It should be simple: Stand with the children and families of D.C. who have benefited so greatly by receiving scholarships to attend private school in D.C., whose lives have been transformed by the chance to receive a quality education, evidenced by their academic achievement advances and significantly higher graduation rates. Stand with the children who are safer and the parents who are more satisfied with their children’s educational experiences. Stand with the seven out of 10 D.C. residents who want to see the program continued and expanded, and stand with the D.C. city council—a majority of which want to see the program remain a thriving part of the District’s educational options.

    To do otherwise is to side with those last vestiges of opposition—special interest education unions—working against the best interests of low-income children in D.C. If bipartisan agreement can’t be found in the clear case of D.C. Opportunity Scholarships, it’s all uphill from here. The far more difficult work does indeed lie ahead in reauthorization of NCLB.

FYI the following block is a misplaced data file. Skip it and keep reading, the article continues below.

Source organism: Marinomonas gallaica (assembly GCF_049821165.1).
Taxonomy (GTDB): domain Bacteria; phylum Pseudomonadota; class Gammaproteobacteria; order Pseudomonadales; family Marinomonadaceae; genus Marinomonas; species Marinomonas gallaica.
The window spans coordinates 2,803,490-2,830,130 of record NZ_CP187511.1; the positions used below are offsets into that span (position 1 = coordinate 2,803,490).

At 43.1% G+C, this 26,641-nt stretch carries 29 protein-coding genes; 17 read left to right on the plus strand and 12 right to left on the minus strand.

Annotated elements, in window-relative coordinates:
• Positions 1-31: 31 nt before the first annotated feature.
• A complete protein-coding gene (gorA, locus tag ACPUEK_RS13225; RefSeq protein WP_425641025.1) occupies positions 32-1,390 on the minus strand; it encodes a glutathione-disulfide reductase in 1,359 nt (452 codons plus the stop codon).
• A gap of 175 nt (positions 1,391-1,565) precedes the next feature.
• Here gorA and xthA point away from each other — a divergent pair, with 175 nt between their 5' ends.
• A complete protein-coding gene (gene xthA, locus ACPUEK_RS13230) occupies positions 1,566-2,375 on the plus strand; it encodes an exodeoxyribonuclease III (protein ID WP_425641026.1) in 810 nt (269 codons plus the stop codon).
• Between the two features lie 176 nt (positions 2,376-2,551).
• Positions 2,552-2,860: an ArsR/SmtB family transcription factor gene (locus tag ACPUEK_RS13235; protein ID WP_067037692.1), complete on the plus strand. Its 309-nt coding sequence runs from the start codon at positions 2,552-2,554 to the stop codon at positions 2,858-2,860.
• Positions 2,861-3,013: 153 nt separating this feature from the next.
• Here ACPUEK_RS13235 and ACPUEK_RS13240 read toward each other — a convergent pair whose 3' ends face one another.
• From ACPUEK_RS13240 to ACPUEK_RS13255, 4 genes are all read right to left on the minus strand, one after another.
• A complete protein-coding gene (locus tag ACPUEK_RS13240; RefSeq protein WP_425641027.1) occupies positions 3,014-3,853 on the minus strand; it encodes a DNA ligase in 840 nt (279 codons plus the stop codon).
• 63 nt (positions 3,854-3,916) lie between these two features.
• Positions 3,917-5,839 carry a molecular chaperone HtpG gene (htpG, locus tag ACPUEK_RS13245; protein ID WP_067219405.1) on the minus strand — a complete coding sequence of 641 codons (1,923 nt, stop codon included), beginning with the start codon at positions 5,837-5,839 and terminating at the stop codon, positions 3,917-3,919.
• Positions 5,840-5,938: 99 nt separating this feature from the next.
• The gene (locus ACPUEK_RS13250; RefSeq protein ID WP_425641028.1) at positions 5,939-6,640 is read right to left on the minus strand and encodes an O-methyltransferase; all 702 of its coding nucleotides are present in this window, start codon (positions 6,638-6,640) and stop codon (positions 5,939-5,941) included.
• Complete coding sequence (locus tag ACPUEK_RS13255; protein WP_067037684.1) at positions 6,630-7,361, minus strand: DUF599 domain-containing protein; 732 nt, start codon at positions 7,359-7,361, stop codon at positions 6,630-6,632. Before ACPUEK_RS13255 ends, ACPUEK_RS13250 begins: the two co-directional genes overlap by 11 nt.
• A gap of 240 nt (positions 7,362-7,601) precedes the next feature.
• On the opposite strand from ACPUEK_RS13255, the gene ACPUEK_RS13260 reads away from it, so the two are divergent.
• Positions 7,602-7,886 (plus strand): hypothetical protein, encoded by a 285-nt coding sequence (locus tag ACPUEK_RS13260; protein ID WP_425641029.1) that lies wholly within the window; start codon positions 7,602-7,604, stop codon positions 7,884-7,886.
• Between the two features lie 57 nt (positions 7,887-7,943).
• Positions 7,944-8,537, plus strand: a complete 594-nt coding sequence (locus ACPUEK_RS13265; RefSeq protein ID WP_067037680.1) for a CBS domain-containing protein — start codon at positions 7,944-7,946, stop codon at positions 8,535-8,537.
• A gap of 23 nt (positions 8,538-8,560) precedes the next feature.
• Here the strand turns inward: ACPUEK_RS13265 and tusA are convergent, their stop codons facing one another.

The Obama Administration and conservatives may both agree that NCLB is broken, but the Administration does not believe that the federal role in education is fundamentally flawed. This disagreement will be the crux of the debate over NCLB—whether the Administration wants to recognize it or not—and will prove to be anything but a lay-up for those interested in reauthorizing the broken law.

    The conservative alternative to NCLB—allowing states to opt out of the many cumbersome and bureaucratic programs that make up NCLB—would ensure that state leaders have more control over their dollars and decision-making. It’s built on the philosophy that those closest to the child should have the most control over his or her education.

    The Obama Administration should come to terms with the federal government’s incapacity to improve educational outcomes. Washington’s failure for the past 45 years to improve education will not be fixed by continuing policies of the past and reauthorizing a broken law. States need options and children need choices. That’s a proposal that deserves bipartisan approval.